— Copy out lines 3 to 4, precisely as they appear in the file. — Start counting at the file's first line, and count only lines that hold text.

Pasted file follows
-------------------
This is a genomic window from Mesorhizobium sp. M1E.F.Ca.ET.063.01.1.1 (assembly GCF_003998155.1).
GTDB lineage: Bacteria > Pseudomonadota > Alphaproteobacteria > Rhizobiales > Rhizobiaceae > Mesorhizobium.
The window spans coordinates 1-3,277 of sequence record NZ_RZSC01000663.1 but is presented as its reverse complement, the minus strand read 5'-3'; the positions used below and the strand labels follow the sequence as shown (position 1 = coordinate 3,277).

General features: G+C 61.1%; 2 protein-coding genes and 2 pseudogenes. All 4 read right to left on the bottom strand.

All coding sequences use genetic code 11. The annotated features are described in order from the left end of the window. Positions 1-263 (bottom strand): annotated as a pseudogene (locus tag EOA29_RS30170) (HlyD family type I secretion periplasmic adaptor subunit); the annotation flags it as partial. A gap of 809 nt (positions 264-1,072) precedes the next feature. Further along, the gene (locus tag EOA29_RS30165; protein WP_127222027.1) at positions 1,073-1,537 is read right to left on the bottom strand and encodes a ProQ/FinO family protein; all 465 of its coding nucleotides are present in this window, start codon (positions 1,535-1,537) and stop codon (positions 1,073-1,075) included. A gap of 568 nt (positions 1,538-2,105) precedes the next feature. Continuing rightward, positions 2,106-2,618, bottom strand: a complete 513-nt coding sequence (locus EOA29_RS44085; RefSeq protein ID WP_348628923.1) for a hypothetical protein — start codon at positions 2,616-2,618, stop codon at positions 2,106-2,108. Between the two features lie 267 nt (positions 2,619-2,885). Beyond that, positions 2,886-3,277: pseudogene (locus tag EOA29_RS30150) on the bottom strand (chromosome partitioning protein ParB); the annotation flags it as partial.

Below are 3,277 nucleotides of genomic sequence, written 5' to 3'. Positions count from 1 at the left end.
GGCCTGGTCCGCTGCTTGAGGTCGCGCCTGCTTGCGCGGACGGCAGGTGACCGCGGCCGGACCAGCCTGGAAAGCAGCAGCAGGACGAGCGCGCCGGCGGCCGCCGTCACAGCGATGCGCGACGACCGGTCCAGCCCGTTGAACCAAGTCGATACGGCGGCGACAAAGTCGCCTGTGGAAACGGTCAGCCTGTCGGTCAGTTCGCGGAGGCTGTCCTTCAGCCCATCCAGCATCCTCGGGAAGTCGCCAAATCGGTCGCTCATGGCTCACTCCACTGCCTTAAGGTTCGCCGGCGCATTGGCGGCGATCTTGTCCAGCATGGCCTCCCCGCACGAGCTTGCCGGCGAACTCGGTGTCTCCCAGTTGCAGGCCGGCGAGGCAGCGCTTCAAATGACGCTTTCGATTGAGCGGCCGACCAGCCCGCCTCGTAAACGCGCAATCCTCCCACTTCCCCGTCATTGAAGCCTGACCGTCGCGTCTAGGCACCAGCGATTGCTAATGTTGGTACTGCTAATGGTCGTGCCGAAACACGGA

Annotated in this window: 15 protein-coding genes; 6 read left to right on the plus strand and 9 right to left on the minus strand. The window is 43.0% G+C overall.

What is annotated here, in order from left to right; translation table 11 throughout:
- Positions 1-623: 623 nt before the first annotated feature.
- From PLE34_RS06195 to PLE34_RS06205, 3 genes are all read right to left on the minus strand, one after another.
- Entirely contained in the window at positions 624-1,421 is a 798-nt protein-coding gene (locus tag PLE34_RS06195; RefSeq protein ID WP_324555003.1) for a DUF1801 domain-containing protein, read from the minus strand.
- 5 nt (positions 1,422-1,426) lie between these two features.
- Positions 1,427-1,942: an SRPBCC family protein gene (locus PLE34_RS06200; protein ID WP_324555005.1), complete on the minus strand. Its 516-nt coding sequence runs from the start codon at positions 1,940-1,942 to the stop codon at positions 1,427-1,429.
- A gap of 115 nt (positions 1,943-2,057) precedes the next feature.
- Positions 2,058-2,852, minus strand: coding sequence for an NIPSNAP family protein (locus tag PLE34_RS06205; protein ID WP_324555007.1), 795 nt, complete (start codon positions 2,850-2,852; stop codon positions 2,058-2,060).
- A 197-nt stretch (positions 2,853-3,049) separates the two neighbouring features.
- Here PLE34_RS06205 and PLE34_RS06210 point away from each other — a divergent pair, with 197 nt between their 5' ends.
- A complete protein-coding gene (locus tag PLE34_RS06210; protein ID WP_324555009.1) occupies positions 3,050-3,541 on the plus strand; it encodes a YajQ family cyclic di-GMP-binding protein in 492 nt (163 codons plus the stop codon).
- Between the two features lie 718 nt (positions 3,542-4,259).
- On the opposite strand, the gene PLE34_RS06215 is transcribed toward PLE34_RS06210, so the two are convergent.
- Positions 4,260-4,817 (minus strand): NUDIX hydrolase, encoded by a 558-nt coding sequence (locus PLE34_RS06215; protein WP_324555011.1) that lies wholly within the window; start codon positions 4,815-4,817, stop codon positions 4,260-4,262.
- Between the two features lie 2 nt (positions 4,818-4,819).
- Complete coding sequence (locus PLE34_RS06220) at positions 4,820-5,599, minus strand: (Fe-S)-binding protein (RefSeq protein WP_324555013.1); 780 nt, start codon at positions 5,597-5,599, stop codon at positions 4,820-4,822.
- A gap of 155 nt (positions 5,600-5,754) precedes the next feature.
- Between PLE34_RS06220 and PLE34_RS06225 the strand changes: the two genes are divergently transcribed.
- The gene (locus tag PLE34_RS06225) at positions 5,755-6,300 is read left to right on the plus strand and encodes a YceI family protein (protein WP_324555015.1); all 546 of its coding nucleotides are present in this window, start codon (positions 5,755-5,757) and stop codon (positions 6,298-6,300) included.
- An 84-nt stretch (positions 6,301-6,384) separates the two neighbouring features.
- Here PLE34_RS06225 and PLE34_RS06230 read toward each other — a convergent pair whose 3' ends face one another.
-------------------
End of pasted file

The window spans coordinates 1-3,277 of sequence record NZ_RZSC01000663.1 but is presented as its reverse complement, the minus strand read 5'-3'; the positions used below and the strand labels follow the sequence as shown (position 1 = coordinate 3,277).

General features: G+C 61.1%; 2 protein-coding genes and 2 pseudogenes. All 4 read right to left on the bottom strand.